But, what did it all mean? The fandom had diverse reactions, ranging from
accusations of "queer baiting" to the belief that "Destiel" will be
revealed as canon by the end of the season.
Or, maybe we all need to pay attention to the writing on the wall:
Maybe, the Supernatural world is simply being inclusive and demonstrating that it does
not matter one bit whether the hunters were gay, straight, or other;
People, no different from other people, working hard to get a tough job done,
and WITHOUT dying.
Sam knows his herbs!
Oregano!? Although Dean is acting 'holier than thou,' he has previously revealed his own
knowledge of the cannabis world.
Don't get me started with the new "Spanish Fly" reference and the past "Viagra" reference this season.
Although the 'Ganja Girl" line was funny, Grandpa Dean's "Trippin' trip" joke wasn't.
Still, who didn't love Sam's smirk of appreciation?
Dean's also no stranger to orgies. (Who's the Sinner now, Dean?)
Was he really going to attempt to describe them to this traumatized girl?
DEAN: The, uh, the couple that... that was... going at it, would you say this was a... orgy-like situation?
CLIFF'S GIRLFRIEND: I've...never seen an orgy.
Yet, it was Crowley who attended an orgy in the season opener.
Still more imagery hits coming:
PURSES AND COINS
In this episode the coin symbolized the hopes and dreams of escaping to a brighter
world. It also came to symbolize the love between brothers.
This is not the first time when coins were featured in an episode this season.
Wait there are still more hits to come....
There were too many parallels to past sibling relationships in Season Eleven to list
here. Most notably is the dysfunctional Amara/God sibling relationship.
We haven't seen a green colour motif since 10.19 "The Werther Project."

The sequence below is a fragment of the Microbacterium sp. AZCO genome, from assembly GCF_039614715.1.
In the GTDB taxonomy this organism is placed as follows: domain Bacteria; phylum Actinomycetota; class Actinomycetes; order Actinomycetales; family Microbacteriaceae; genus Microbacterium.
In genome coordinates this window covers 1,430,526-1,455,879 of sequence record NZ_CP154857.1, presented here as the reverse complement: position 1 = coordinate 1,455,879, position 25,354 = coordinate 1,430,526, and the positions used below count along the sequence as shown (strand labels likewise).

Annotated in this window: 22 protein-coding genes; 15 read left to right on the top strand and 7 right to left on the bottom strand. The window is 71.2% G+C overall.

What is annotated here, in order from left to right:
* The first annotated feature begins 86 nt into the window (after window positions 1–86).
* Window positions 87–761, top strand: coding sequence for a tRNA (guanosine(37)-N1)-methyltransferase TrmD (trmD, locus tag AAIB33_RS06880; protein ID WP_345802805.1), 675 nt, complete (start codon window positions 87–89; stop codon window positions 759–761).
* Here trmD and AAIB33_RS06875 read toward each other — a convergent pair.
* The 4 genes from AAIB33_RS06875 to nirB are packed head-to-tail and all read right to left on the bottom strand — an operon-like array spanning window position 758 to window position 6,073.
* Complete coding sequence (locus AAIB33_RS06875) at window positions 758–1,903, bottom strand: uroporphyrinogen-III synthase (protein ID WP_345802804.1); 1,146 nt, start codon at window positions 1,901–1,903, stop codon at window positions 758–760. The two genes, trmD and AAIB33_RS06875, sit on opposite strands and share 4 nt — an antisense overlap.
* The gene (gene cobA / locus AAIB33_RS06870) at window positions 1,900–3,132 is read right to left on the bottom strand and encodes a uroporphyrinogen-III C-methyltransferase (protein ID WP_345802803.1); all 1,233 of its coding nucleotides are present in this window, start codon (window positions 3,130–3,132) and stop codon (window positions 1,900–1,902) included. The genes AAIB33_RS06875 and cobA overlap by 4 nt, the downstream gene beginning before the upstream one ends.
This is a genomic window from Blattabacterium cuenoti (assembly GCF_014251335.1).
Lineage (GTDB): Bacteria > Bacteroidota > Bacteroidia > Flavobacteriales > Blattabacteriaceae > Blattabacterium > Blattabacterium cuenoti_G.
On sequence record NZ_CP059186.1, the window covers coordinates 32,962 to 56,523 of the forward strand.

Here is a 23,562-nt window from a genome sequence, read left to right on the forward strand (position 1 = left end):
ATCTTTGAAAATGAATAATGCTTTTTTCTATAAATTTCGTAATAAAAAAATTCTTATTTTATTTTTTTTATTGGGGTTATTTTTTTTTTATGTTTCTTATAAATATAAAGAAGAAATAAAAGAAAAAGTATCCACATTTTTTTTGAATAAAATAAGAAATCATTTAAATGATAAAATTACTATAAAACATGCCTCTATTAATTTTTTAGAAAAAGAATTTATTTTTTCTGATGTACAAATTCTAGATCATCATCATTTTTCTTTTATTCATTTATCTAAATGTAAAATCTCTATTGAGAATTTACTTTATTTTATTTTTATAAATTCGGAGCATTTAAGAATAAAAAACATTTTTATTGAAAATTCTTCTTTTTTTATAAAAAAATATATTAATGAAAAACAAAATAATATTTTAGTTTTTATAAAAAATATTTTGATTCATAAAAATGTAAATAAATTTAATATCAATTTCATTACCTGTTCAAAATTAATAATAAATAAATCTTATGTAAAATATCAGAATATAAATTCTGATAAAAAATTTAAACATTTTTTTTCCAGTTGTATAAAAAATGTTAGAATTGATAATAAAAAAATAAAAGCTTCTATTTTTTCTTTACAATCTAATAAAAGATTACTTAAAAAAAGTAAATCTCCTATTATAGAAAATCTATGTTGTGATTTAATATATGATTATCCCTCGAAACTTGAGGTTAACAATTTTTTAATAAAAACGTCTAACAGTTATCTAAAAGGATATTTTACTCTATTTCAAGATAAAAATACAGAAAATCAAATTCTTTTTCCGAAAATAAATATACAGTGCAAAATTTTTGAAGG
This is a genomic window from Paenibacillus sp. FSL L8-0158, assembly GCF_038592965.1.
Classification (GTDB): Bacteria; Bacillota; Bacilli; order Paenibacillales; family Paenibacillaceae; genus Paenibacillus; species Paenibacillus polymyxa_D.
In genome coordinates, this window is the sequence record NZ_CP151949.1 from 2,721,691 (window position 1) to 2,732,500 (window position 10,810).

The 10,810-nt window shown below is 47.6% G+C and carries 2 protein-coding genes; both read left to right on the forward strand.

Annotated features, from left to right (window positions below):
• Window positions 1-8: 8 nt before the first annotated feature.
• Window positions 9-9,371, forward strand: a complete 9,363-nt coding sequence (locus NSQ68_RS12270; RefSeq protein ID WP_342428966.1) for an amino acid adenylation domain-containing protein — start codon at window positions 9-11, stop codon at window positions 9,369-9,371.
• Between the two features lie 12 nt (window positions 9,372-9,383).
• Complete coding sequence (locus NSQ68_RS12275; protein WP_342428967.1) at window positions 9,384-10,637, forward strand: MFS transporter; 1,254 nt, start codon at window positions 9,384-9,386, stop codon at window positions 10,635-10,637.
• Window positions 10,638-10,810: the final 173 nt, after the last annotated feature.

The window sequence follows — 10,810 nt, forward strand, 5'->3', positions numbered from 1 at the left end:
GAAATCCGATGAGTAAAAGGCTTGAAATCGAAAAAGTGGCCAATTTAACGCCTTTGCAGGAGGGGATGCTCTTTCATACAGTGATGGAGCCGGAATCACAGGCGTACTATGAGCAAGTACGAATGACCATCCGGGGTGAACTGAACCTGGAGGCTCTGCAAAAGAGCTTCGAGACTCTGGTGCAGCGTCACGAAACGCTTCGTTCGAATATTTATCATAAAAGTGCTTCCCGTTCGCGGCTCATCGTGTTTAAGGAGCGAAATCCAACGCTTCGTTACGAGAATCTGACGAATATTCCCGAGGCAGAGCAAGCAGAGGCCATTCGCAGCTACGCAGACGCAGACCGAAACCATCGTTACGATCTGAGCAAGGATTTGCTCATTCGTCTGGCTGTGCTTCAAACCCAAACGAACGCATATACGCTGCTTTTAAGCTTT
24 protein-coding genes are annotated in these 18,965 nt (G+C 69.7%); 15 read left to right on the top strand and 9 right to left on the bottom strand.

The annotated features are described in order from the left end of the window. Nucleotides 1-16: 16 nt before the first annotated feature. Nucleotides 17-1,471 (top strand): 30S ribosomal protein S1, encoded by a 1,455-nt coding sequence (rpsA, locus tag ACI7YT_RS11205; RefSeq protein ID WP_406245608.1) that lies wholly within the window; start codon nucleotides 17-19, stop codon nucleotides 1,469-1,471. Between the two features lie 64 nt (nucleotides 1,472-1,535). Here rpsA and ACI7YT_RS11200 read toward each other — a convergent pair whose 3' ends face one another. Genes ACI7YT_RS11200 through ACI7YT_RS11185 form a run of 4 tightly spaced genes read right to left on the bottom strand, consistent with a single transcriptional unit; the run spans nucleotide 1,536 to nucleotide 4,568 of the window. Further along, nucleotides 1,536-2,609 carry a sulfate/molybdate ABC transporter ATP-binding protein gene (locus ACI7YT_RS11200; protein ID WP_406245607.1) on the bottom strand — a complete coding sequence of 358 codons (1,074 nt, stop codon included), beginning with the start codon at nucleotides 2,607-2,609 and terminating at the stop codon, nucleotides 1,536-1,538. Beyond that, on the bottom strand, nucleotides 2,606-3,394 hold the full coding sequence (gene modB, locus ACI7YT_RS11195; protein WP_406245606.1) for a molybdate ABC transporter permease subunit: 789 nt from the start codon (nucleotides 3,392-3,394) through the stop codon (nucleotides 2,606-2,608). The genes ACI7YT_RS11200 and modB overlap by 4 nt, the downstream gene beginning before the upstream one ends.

All the green created an edgy nervous atmosphere.
Who could you trust?
The location was reminiscent of the set used in Purgatory visited in "The Werther
Project" and even the action, that of Cesar saving Dean by beheading a monster,
had a strong similarity to Benny saving Dean.
An old mine was in the episode "Hell's Angel" 11.18, where Amara and Rowena were holed up,
and it was strongly reminiscent of, dare I say it, "Wendigo." 1.02.
No surprises here.
Previously, this season, there was an old cougar in 11.11"Into the Mystic."
In the Supernatural world, all old women are cougars when they are not being nasty
witches. The WRITERS never seem to tire of this trope.
Still, the hits keep coming:
While we are flashing back to the past, Sam also mentioned being afraid, "whenever
you and dad used to leave me to go hunting and I wouldn't hear from y'all for a
while, I, um, I was always sure that some Vamp, or Rugaru, or take your pick...
I always figured one of them finally got ya." However, it would not have been
Vampires that got them in Sam's imagination because Sam did not know they
(I probably shouldn't have giggled so much at this but ...)
BROTHERS IN SYNC
And a Dog upstages them.
(First Assistant Director Kevin Parks' dog, a white Samoyed named Kuma Blu makes a
EYE CANDY BABY!
Disappointing! Only 7 out of 19 episodes have passed this easy test to determine gender equity, so
far in Season 11, or 37%.)
My mom and I are running out of patience....
There were some phenomenal performances by the whole cast. But because he wrestled
with two chitter crazies and killed us with his facials, this episode belongs to
FROM THE REAR VIEW
Rating: Two Ganja Leaves out of five.